Building’s report on the venues that saw Muhammad Ali win a gold medal aged 18
This time last year, the nation was well and truly gripped by London 2012 fever and Team GB’s medal count was rising. We’d watched an area of east London be transformed into centre stage for a global sporting event and now the eyes of the world were on the action taking place inside buildings desgined by Populous, Hopkins and Zaha Hadid.
Building has been reporting on the venues that play host to Olympic Games for over a century. This week, we took a look back through our archive and came across a feature published on August 26, 1960, when an 18-year-old Muhammad Ali was about to win his first Olympic gold medal in Rome.
Building ran this description of the Palazzo dello Sport, the venue for Ali’s early victory:
“The Palazzo dello Sport is a flattened dome 300 ft. in diameter, carried above super-imposed galleries encircled by slim tapered peripheral columns which contain glazing. The building is designed for tennis, basket ball and boxing, and seats 14,000 with another 2,000 at ring-side during boxing.
“The dome’s structure is similar to that of the Turin exhibition hall, rows of precast V-shaped ferro-concrete units placed side by side to form corrugations varying in depth from 1 ft at the crown to 4ft at the edge, with ‘in situ’ reinforced concrete ribs in the ridges and valleys. Nervi and Bartoli were thecontractors for the structure only. Total cost: £350,000.”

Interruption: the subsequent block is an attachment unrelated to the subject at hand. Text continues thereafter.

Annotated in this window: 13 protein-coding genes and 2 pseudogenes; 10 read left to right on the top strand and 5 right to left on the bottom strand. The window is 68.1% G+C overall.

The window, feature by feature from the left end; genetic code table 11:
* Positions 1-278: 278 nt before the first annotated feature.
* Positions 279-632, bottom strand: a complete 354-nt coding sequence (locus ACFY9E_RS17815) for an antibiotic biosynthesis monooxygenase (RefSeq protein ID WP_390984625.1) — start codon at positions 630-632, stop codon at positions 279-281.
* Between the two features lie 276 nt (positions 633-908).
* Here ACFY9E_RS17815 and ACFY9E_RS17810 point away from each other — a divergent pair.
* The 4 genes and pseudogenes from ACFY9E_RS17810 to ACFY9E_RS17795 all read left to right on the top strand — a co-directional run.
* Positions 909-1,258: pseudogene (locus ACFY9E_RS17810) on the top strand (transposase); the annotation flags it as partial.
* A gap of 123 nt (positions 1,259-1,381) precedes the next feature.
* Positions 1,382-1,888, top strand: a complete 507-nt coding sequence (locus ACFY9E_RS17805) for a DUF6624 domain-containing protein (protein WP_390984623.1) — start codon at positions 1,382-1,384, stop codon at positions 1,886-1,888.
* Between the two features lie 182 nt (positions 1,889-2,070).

Images of the Palazzo dello Sport, including a section through it (left middle), glazed wall (bottom left) and the interior (top right)
The venues were clearly impressive at the time. Building reported: “The Olympic Games 1960 opened in Rome this week in what are possibly the three finest structures ever erected for this four-yearly festival of sport. They are the Flaminio stadium on the via Tiziano; the Palazetto dello Sport, also on the via Tiziano; and the Palazzo dello Sport, sited on a small hill at the centre of the EUR exhibition ground.
“The stadium accommodates 30,000 seated spectators with standing room for 20,000 more. It is constructed entirely of reinforced concrete, the strands being formed with main extended cantilevers upwards to the rear. Surrounding the stadium below the portals are four gymnasia and a swimming pool, as well as changing rooms, administration, central heating plant, etc. Antonio Nervi collaborated in the design which was carried out by Impresa Ingg. Nervi & Bartoli.”
Images of the Flaminio stadium (top left), swimming bath and gymnasia (top right) and roof structure of the Palazetto dello Sport (bottom left).
The Team GB of 1960 put in a somewhat less momentous performance than last year’s Games, winning 20 medals overall in comparion with last year’s 65, two of which were gold, and finished 12th overall.